1:30-4:00pm TIMECAPSULE CELEBRATION
1:30pm INTRODUCTION "Mari Sandoz and Her 1956 Fifty-year Predictions"
This presentation is devoted to the subject of the 1957 and 2017 Time Capsules. "Mari Sandoz and Her 1956 Fifty-Year Predictions" is composed of two brief parts. The first places the writing of her essay in the context of her life in New York City. From 1953-1957, Sandoz was at the height of her writing productivity, publishing four books and preparing for publication of two other books. She was also experiencing significant life challenges. At this time, she learned she had breast cancer; lost two very close friends, Louise Pound and Don Hollenbeck; and lived through a devastating fire in her apartment. The second covers seven specific predictions she made. Some are far-reaching; others have already happened by 2007. They include ideas about the environment, water, travel, life and labor, the "Century of the Mind," advancements of art, and diplomatic relations. Sandoz's predictions joined those of 57 other prominent and not-so-famous prognosticators.
Speaker: John R. Wunder
Session Introduction: Elaine Nelson, University of Nebraska-Omaha
2:00pm TIME CAPSULE CONTENTS "2057 Predictions: Audience Thoughts and Excerpts from the Time Capsule"
Audience members will be asked to make their own predictions for the future and will hear some excerpts from predictions sealed in the time capsule.
Speaker: Deb Carpenter-Nolting
2:15pm PANEL DISCUSSION "Welcome to the Land of Time"
Panelists will discuss questions such as "How has our concept of time changed since Mari's time?" and "How do different cultures mark the passage of time?"
Moderators: Deb Carpenter-Nolting and Craig Larson
Panelists: Martin Gilmore, Jovan Mays, Donette Lone Hill, Mercedes Iron Cloud, David Nesheim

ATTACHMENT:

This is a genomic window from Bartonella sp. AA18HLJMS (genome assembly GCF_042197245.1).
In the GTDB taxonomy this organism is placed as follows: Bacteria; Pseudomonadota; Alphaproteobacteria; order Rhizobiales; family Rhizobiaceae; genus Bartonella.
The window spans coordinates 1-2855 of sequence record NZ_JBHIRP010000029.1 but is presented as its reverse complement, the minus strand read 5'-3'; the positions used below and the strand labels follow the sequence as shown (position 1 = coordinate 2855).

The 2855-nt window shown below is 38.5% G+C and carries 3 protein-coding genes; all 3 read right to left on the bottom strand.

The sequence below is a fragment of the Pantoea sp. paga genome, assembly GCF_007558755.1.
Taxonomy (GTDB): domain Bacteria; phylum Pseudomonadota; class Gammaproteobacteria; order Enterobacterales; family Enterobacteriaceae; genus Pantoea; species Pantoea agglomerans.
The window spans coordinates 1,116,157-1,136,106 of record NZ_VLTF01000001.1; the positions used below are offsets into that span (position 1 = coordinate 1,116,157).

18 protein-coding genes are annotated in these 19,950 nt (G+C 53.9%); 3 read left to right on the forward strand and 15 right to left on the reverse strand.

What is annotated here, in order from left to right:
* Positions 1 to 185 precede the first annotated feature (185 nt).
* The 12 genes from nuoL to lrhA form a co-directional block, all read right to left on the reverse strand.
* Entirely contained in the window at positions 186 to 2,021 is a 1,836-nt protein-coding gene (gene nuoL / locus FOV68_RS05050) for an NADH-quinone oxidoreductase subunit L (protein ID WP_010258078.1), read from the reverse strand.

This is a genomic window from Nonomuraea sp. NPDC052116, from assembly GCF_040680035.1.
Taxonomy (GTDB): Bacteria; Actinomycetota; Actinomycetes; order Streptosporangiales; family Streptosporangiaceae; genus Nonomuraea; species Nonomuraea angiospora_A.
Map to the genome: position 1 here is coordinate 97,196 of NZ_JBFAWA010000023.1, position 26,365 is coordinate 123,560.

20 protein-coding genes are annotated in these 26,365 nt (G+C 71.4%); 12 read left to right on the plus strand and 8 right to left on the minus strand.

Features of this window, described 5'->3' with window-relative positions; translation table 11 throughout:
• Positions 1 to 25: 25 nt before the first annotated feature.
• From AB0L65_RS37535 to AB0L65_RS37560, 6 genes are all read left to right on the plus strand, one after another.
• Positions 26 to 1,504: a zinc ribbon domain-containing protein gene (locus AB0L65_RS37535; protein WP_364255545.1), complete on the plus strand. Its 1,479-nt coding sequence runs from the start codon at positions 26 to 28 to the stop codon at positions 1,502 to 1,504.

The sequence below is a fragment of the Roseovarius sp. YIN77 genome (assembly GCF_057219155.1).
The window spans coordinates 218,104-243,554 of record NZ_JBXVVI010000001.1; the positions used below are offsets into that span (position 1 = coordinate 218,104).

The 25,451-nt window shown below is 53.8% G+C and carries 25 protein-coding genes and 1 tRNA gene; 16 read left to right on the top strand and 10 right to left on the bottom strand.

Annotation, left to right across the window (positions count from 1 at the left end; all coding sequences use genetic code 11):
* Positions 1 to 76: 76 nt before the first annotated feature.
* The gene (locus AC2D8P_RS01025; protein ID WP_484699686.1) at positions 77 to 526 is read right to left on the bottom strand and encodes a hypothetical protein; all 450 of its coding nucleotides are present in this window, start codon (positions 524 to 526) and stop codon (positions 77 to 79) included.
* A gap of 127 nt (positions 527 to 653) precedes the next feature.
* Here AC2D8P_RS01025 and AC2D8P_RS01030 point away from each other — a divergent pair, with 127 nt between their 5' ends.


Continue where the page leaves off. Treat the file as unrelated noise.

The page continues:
3:00pm WRITING WORKSHOP "It's About Time"
Nationally recognized poet Jovan Mays will explore the concept of time and, using audience predictions, assist them in forming short written pieces.
Presenter: Jovan Mays
3:45pm LAUNCHING THE TIME CAPSULE
This event is FREE and open to the public. The time capsule will be buried near the statue of Mari in front of the Mari Sandoz High Plains Heritage Center.
Participants: Becky Herian, Nebraska 150 Committee; Martin Gilmore, singer and songwriter; Jovan Mays, writer; Donette Lone Hill and Mercedes Iron Cloud, Native prayer; Ron Hull, remarks; all conference attendees
CLOSING REMARKS & ANNOUNCEMENT OF 2018 CONFERENCE
Saturday, September 30, 2017
SATURDAY MORNING AT THE BEAN BROKER
The Bean Broker, Downtown Chadron
202 W. 2nd Street
"Getting in Touch With Mari Sandoz" an illustrated lecture by British historian and novelist Alan Wilkinson
This illustrated, two-part talk, built around Wilkinson's observations during a six-month retreat in the Sandhills in 2011. In the hope that he might encourage others to venture into the wild country, he will pose the question, ‘What can we learn today about the impact of the Sandhills environment on Mari Sandoz’ writing? In Part 1 Wilkinson will refer to Mari’s own life and work, and talk about the ways in which he attempted to share her pioneer experiences, with particular reference to:
- The isolation
- The sound of silence
- The company of animals
- The Great Plains weather
- A sea of grass
- The big sky
- A sense of history
- A sense of place
In Part 2 he will talk about my early attempts to navigate the Old Jules Trail. Generally, getting lost – which is why he evolved a new, improved, online guide.
Speaker: Alan Wilkinson
Introduction: Matthew Evertson, Chadron State College